Put apple, oat bran and chocolate bits into a large bowl.
Fold in reserved banana honey cake batter.
Divide mixture among 12 lined (or greased) muffin pans.
Bake for 25 minutes, or until a skewer comes out clean when inserted into the middle of a muffin.
Muffins can be cooked at the same time as the banana honey cake (see above) – simply remove the muffins from the oven after 25 minutes (as quickly as possible so the oven doesn’t lose too much heat); and continue cooking the banana cake for a further 15–20 minutes. See extra cooking instructions in my post introduction.
Makes 12

  • You can play around with the ABC muffin recipe. ‘A’ is for apple, ‘B’ is for banana and ‘C’ is for chocolate, but there are many other ‘C’ ingredients that can be used for variety. Swap the chocolate for:
    ½ cup (65g) dessicated coconut OR
    1 medium grated carrot plus 1 extra tablespoon oat bran OR
    ½ cup (100g) currants OR
    ½ cup (100g) chopped cashews

14 thoughts on “For goodness cake

  1. Saskia you are amazing — I don’t know whether it’s just me but I think that you have your finger on the pulse of exactly what everyone loves to cook/ eat. Watch out Bill Grainger!

    • Sunday morning. Feeling foggy-headed. That’s an ace compliment to wake up to Sandra. In the (paraphrased) words of Wayne from Wayne’s World: I’m not worthy! I love Bill Grainger’s cooking. He’s one of my favourite Australian chefs. We holidayed near his Crown Street cafe in Sydney last year and I ate his ricotta hotcakes almost every day. Still dribbling at the thought of them. Have a happy Sunday!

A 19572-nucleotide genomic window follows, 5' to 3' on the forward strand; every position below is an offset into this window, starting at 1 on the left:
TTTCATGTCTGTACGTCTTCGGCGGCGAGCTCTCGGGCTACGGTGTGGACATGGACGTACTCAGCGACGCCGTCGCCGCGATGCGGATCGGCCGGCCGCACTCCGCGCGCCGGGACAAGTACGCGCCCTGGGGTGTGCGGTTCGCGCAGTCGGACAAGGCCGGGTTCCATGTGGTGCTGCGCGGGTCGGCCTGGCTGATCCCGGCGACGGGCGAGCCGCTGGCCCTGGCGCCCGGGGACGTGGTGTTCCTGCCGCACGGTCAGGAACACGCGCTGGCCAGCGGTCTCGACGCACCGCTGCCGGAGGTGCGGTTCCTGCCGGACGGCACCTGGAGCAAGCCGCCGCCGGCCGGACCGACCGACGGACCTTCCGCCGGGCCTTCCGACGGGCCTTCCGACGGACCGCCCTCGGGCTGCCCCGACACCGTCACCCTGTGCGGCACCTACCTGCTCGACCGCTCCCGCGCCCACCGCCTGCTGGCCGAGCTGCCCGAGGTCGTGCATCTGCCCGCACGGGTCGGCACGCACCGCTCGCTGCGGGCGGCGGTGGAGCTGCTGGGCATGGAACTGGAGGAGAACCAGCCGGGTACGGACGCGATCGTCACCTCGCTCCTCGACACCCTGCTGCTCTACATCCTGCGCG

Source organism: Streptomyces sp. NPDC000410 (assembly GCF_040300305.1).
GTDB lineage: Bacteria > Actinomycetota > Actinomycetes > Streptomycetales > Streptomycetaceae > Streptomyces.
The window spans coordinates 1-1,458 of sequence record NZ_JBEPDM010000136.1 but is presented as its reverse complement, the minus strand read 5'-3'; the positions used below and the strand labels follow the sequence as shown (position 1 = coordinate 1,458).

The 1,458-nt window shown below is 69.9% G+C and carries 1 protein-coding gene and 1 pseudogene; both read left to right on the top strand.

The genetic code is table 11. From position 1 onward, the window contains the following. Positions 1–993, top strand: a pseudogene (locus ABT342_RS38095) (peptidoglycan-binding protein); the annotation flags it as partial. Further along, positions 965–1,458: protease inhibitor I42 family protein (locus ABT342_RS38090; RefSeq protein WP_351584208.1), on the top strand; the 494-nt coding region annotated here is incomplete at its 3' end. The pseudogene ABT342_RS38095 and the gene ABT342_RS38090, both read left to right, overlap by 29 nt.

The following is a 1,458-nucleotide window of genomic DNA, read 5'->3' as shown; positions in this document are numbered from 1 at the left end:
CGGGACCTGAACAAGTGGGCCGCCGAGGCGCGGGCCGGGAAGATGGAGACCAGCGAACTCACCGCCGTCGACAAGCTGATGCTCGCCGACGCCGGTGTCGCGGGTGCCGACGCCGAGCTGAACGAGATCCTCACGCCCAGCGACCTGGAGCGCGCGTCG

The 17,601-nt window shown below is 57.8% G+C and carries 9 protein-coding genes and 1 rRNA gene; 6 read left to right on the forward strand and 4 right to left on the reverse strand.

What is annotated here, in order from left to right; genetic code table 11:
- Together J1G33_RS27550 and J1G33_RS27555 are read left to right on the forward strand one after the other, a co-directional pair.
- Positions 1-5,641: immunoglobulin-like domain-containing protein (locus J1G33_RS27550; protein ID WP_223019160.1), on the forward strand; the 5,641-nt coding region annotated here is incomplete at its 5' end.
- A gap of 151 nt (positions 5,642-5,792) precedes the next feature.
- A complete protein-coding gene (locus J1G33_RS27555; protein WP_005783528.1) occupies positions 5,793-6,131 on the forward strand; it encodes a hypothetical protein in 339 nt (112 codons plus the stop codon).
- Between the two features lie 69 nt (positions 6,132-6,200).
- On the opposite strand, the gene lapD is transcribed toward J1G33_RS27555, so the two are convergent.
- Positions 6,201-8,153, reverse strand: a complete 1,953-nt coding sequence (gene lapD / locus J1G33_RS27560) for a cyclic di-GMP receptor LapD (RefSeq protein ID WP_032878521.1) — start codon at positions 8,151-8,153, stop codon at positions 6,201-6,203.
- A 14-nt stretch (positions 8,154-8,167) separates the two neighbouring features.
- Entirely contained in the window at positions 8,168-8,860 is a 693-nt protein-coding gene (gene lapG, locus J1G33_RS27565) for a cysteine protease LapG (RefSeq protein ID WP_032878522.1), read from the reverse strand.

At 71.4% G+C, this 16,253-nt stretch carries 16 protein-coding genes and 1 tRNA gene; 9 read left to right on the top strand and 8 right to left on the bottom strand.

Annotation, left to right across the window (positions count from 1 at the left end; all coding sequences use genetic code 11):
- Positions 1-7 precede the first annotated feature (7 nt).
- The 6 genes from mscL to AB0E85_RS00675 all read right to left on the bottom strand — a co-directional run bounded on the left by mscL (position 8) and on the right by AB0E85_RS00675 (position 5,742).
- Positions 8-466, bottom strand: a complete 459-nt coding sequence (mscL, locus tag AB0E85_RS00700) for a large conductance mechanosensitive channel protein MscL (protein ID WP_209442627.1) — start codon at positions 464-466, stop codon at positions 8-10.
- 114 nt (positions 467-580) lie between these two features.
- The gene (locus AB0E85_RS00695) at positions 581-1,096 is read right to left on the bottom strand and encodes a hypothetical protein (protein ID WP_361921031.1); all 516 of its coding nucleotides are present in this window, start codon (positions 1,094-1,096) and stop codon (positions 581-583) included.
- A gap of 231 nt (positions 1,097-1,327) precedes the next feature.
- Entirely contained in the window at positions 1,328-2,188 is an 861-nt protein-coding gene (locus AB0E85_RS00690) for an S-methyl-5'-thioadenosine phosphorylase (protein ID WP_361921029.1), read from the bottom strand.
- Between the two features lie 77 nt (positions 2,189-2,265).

2. This is so clever – and sounds delicious. I’m planning to bake both tomorrow. I have plenty of frozen bananas (I always toss any over-ripe ones in the freezer for baking) and the kids can finish the term on a high, with something home-baked every day next week.

    • Thanks so much Michelle. Be sure to save some for yourself too! Love frozen bananas too – usually bung them in smoothies, although with Melbourne’s weather the way it is today, the thought of an iced smoothie makes my hair literally stand on end.

  3. just have to say, i love the titles of your posts! will try this recipe today. was going to go with good old stephanie alexander, but i think the kids will like this lighter version. i plan to substitute yoghurt for buttermiuln – fingers crossed!

  4. Thanks lovely – happen to have a bunch of blackened bananas that I had ear tagged for ‘my’ banana choc cake. Will definitely give this a go for a change.

  5. I got carried away buying too many bananas. I sure will try out your recipes for honey cake and muffins.
    By the way, I froze the sweet onion and goatcheese tart and it was fine, as you said it would be.
    I also made my own dough for your buns. I was so proud of myself.

    • You’ve been a cooking dynamo! Have over-stocked on bananas myself lately – thank goodness they’re not a luxury item any more, and are back to their normal price again. Good news about the tart freezing successfully.